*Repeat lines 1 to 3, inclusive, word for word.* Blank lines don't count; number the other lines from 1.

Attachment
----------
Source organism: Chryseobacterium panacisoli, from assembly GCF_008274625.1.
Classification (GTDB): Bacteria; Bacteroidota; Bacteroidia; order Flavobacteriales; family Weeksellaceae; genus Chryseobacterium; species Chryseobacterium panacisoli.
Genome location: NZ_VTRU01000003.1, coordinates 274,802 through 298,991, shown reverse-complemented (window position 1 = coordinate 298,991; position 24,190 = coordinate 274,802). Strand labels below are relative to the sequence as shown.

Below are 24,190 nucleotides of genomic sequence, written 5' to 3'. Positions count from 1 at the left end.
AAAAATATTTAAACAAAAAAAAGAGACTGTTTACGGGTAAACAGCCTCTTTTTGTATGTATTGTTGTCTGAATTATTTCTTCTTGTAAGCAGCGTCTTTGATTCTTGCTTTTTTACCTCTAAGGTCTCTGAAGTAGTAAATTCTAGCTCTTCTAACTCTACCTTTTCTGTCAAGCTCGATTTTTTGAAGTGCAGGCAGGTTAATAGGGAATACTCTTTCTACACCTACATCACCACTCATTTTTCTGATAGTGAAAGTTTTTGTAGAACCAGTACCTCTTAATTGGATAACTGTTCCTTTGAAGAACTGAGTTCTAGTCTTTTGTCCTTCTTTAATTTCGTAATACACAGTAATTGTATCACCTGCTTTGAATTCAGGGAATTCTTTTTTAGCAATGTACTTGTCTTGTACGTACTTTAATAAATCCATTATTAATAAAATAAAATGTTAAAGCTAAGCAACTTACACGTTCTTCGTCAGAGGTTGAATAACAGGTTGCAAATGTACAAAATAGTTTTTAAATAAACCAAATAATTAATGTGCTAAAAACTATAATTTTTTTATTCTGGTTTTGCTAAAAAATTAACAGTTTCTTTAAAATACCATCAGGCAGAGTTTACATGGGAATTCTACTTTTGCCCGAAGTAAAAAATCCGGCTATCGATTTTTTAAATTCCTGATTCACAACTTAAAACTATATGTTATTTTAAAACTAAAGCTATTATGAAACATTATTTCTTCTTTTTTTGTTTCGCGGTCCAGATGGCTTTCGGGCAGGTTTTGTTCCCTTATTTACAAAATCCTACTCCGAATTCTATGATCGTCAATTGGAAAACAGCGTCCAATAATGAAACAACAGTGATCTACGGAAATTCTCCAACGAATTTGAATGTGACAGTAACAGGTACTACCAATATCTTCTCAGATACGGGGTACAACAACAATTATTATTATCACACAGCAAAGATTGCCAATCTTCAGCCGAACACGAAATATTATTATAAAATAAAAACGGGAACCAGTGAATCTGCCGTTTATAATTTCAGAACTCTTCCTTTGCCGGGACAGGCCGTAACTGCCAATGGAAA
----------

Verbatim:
Source organism: Chryseobacterium panacisoli, from assembly GCF_008274625.1.
Classification (GTDB): Bacteria; Bacteroidota; Bacteroidia; order Flavobacteriales; family Weeksellaceae; genus Chryseobacterium; species Chryseobacterium panacisoli.
Genome location: NZ_VTRU01000003.1, coordinates 274,802 through 298,991, shown reverse-complemented (window position 1 = coordinate 298,991; position 24,190 = coordinate 274,802). Strand labels below are relative to the sequence as shown.